Ireland is one of our favorite places to visit. It is amazingly green and beautiful, and pictures don’t really do it justice. The first time we visited Ireland together, we rented a cottage in the west just outside of the small town of Corofin. One day we stopped and talked with the caretaker, Paddy, who explained that he was busy applying weed killer to the grass near the edge of the driveway. Yep, without weedkiller, that grass would have taken over the driveway in a few months. At the time, we knew people who just wished they could even get their grass to grow without bald spots, and be mostly green. Ah, the luck of the Irish.
For some reason, the Irish have an undeserved reputation for bland and boring food. When we were there, we found that wasn’t true at all; they make wonderful meals, and we wish that we could make Irish brown bread like the loaves we could pick up at the grocer’s. Alas, it’s something we have to work on. But for today, we’ll try an Irish Tea Brack or bread.
We found this recipe in Yvette Van Boven’s book, Homemade. We’ve changed it up a bit to reflect that we don’t have self-rising flour, nor superfine sugar.
- 1 2/3 cup boiling water
- 2 tea bags of black tea (we used Irish Breakfast and Earl Grey)
- 1 pound raisins
- 1 cup granulated sugar
- 1 egg
- 1 tsp cinnamon
- Pinch nutmeg
- 1 2/3 cup flour
- 3/4 tsp salt
- 1 Tbs baking powder
You know our mantra when it comes to eggs, so we’ll talk about raisins. Raisins come from grapes, and grapes (imported) are on the dirty dozen food list (most contaminated with pesticides), so we buy organic.
Make tea. Boil up the water, and use it to brew a strong tea. We did it in a large measuring cup to make it easy. Feel free to boil up a little extra and have a cuppa yourself.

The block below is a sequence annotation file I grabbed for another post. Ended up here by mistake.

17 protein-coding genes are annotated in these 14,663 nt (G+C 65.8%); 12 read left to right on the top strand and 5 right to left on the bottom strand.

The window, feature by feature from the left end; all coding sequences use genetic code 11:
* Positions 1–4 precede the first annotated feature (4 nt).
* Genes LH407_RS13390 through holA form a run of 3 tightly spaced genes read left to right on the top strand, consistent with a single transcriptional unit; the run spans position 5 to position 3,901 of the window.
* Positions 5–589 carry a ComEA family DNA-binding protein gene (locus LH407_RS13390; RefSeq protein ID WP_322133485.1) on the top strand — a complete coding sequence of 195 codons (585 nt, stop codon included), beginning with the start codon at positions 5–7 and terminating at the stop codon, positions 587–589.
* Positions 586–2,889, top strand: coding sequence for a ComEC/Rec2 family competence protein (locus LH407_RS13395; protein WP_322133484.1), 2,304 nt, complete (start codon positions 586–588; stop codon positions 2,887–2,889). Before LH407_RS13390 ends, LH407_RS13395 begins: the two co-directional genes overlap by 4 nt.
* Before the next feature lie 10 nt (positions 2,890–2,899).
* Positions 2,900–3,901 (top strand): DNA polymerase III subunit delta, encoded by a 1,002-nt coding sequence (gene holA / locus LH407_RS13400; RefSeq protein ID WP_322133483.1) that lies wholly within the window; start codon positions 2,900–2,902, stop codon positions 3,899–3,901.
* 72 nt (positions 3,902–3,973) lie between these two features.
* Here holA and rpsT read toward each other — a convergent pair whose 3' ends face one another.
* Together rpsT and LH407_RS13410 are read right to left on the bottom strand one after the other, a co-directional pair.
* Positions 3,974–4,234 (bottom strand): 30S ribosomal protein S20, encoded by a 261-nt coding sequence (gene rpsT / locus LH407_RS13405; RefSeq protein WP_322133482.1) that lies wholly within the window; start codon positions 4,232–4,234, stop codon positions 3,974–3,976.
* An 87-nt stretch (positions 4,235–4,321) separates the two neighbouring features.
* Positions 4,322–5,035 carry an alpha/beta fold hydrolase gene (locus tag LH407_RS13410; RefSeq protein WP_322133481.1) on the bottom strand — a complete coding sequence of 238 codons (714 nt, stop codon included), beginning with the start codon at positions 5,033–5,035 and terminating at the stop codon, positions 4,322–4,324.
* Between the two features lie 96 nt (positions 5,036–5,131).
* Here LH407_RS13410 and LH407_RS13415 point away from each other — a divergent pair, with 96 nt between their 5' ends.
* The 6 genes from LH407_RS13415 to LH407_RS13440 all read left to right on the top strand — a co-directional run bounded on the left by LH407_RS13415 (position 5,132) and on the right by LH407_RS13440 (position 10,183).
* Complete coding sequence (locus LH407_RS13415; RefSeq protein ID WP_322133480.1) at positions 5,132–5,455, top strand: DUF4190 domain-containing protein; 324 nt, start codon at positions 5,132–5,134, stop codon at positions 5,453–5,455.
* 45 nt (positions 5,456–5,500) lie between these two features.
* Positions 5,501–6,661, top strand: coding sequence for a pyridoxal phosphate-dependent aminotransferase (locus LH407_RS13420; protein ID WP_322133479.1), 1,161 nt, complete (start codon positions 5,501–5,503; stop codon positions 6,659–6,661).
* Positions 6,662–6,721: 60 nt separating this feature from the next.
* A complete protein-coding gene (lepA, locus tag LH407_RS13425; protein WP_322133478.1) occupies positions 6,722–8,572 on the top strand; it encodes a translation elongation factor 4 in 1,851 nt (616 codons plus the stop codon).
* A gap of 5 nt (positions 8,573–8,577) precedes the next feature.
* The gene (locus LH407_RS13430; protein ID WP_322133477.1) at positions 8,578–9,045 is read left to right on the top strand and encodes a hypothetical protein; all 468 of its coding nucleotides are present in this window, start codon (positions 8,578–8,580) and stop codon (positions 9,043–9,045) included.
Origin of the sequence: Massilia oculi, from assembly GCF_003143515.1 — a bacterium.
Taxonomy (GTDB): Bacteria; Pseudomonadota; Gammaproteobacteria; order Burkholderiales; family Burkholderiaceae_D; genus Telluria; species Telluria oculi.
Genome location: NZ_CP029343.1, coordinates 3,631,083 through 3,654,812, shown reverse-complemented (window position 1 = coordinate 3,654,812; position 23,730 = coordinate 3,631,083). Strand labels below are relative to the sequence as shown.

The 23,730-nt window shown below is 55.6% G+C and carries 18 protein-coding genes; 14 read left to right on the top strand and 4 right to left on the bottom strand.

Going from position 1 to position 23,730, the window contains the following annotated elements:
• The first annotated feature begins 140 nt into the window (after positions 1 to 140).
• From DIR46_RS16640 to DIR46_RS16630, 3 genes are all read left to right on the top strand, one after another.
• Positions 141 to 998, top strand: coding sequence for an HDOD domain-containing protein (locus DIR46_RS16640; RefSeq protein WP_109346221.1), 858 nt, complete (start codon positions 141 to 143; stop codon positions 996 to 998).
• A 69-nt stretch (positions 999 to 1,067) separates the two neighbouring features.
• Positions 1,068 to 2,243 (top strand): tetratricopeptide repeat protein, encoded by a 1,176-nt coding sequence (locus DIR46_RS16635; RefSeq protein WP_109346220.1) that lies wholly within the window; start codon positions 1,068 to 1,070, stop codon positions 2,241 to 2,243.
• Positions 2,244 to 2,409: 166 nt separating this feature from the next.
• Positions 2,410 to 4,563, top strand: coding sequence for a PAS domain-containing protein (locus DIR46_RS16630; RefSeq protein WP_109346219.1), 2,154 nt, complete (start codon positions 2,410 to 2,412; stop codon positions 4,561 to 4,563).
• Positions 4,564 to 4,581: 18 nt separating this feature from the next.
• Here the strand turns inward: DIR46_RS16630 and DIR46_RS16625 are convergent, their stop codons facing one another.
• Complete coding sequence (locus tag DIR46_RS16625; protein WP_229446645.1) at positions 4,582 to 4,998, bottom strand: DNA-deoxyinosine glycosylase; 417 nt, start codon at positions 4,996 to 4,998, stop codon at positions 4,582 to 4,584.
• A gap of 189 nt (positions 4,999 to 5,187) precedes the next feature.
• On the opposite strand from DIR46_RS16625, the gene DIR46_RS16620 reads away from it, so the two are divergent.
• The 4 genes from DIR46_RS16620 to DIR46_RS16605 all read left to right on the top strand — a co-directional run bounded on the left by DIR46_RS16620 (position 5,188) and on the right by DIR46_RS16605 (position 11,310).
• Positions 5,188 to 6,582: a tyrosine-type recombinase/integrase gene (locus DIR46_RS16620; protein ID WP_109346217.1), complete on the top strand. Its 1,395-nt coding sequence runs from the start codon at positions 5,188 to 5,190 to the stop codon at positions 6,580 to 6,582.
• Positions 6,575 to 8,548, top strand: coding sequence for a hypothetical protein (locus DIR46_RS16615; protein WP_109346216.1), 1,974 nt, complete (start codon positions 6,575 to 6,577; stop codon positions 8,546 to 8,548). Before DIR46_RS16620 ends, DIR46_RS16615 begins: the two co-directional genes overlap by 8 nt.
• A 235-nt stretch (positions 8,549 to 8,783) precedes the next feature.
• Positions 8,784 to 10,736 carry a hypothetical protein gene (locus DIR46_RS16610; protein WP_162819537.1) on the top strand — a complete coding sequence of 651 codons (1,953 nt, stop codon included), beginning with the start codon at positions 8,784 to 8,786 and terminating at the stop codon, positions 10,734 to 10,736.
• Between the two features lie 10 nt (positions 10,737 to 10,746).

Add raisins. Once the tea is nice and strong, remove the tea bags and add the raisins. Now let them steep for about 8 hours or so. Just cover and pop in the fridge overnight.
Preheat oven to 350°F.
Prepare pan. Get out a loaf pan and butter it. Line the bottom with a piece of parchment paper cut to size, and, what the heck, butter it, too. We used a strip that went all the way up and over the ends of the loaf pan. This makes it easier to remove the loaf later; you can use the parchment paper ends as handles.
Add sugar, egg, and spices. Stir the sugar, egg, and spices into the raisin tea mixture. Full disclosure: we forgot to add the spices, but it was still really good.
Mix flour, salt, baking powder. In a separate bowl, whisk together the flour, salt, and baking powder. You are making self-rising flour, so you really want to whisk thoroughly. It wouldn’t be good if only a portion of your brack were to rise, now, would it?
Fold in the flour. Carefully fold the flour mixture into the raisin mixture. Stir briefly — well, just until the flour is incorporated, and pour the batter into your prepared loaf pan.
Bake. Pop it into the oven and bake for about 90 minutes, or until a skewer, toothpick, or knife inserted into the center comes out dry. Yes, 90 minutes, it’s not a typo; ours actually took almost 2 hours.
Cool. Let it rest right in the pan for about 20 minutes, then turn it out onto a rack and let it cool a bit further.
Serve. Thinly slice while the brack is still a bit warm so that any butter you slather on top melts right in.
Enjoy. This was the first time we had made brack and, my, was it tasty! We ate several slices for dessert and then had a few slices with cream cheese for breakfast the next morning. Just so you know, you’ll want to slice this on the thin side, maybe 1/4 of an inch thick; after all, with the raisins and sugar this tends to be on the sweet side. This recipe gets a well-deserved and resounding five stars.